Perhaps “gilded glamor was too complicated a topic for celebrities
The real brunt of this mess should lie with the Met Gala organizers, but as far as this particular article goes, it’s my own fault.
These red carpet reviews are actually harder than they look (keep your eyes shut for any true fashion expert), firstly because I actually want to say something constructive when I don’t have praise for being an underqualified idiot. The other reason is that embedding Instagram posts is hell; You could easily fill a standard A4 word page with all the lines of code, making you lose track of where to edit or continue writing throughout the article.
When I was assigned by the superiors to cover it, I told myself that this time it would be different, I would only focus on the people who spectacularly failed to follow the theme of the Met Gala, what happened in this one Scenario means dressing like a basic—boring ass, more concerned with looking good than having fun exploring the art of fashion. You probably know what kind of people I mean. I thought it would be easy as they were relegated to a minority with every gala that went by.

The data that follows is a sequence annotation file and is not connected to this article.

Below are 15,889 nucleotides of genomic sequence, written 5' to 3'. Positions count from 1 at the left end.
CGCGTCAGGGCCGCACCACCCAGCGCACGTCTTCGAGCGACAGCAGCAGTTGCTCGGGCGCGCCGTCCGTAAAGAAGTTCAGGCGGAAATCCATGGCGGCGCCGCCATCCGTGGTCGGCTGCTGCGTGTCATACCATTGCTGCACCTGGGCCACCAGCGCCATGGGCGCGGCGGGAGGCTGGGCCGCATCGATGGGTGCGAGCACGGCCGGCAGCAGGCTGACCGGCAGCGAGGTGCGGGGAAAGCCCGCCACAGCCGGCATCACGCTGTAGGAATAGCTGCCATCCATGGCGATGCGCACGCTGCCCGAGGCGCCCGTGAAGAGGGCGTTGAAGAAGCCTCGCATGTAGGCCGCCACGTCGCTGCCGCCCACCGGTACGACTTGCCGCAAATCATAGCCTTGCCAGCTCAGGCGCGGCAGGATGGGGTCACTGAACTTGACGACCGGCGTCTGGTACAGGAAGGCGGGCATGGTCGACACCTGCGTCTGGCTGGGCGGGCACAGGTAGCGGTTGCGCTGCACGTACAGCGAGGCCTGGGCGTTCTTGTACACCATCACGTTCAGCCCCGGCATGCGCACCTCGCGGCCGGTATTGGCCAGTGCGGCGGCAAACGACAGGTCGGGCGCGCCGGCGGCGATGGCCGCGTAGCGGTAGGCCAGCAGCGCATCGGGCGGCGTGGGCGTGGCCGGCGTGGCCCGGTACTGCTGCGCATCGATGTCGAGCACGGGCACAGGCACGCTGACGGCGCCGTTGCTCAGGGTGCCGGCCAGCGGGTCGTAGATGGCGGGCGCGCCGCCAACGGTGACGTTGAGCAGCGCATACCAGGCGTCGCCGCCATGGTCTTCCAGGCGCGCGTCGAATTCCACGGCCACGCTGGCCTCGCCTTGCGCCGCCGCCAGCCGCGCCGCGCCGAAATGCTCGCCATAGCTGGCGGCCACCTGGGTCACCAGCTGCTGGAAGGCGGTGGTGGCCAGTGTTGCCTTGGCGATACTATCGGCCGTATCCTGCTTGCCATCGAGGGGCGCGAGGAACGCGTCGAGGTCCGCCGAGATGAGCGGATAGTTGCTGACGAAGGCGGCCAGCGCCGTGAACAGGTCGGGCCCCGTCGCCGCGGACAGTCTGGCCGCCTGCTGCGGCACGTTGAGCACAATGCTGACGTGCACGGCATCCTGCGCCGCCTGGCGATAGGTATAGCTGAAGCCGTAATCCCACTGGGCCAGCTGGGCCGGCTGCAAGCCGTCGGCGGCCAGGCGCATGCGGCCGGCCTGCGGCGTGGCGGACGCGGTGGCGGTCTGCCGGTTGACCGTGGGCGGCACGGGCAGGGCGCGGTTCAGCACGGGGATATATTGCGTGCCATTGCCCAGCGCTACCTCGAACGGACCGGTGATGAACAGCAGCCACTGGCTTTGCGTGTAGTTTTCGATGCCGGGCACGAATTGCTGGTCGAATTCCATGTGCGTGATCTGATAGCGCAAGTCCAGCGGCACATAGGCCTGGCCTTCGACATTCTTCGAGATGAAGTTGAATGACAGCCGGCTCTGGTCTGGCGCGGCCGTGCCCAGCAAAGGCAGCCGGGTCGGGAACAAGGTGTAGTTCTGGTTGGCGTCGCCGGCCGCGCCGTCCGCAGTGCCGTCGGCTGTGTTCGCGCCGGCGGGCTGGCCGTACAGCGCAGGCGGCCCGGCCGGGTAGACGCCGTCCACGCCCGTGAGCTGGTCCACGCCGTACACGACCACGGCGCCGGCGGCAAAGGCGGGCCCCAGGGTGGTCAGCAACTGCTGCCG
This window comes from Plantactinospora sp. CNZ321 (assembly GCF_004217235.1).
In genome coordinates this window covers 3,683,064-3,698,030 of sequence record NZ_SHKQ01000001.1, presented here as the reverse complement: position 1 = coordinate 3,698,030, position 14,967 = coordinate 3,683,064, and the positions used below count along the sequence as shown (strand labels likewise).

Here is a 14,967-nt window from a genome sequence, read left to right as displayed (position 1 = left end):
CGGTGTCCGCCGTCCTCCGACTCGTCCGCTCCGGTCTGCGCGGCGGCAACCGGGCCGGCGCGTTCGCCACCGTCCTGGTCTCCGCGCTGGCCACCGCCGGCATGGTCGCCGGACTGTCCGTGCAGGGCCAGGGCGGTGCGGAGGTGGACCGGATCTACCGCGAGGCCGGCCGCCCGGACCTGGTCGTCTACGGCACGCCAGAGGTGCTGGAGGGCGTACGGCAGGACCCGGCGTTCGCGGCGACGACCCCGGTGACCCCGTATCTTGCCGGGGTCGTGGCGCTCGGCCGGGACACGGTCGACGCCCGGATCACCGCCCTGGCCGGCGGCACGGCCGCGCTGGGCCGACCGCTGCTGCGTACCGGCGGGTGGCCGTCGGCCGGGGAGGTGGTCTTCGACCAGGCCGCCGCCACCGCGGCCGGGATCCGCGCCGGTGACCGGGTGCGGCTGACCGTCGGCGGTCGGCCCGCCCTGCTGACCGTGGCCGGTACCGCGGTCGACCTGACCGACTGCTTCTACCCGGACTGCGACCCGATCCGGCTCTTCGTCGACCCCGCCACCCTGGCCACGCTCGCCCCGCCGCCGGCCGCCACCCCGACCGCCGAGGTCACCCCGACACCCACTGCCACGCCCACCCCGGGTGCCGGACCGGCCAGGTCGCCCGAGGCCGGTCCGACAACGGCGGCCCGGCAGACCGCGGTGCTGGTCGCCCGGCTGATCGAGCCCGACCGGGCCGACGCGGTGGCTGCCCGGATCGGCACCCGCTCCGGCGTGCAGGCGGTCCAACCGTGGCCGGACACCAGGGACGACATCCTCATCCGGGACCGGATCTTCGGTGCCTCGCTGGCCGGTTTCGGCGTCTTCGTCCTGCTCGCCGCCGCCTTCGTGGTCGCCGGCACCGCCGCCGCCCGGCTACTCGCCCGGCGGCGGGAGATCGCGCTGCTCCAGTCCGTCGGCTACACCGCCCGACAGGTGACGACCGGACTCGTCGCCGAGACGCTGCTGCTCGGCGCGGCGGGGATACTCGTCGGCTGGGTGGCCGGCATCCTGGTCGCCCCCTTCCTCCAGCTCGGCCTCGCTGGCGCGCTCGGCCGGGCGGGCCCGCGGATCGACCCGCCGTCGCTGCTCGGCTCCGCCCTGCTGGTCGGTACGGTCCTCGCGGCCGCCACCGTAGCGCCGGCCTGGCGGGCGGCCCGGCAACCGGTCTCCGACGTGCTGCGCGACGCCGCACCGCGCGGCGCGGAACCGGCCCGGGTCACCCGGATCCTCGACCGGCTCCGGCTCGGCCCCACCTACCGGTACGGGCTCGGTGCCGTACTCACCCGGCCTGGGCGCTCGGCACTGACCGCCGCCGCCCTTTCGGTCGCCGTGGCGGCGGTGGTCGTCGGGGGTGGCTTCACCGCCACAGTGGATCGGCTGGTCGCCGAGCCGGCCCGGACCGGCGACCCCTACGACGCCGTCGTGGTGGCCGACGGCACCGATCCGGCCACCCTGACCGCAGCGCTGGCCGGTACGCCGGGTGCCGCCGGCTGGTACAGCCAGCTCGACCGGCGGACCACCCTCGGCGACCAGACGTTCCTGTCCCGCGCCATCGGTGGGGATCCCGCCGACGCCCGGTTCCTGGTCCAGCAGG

And then, as looks began to move up the Met’s stairs, we realized that the entire class had misunderstood the assignment. Pretty much nobody was on the subject.
What was the topic?
I’m asking this as a legitimate question because I went down a rabbit hole. The media reported it as “Gilded shine‘, inspired by the eponymous period in US history which many predicted would see a cavalcade of…how did you put it, Mrs. Franklin?
Except Gilded Glamor wasn’t the whole thing, or at least not the byline in the invites. It was more of a dress code suggestion, along with “white tie”. The actual name of this year’s theme (and exhibition centerpiece) was “In America: An Anthology of Fashion,” a second volume to last year’s theme, “In America: A Lexicon of Fashion,” which, according to its curator, Wendy Yu, “focuses on the tenets of American style and appreciates the anonymous and unsung heroes of US design”. The connection to the exhibition is fascinating, particularly its focus on highlighting the anonymous women and men behind the craft of fashion throughout US history. Also, they probably lost two-thirds of all celebrities who read the thing the first time the word encyclopedia was used. They lost the assistants who actually did the reading on the second.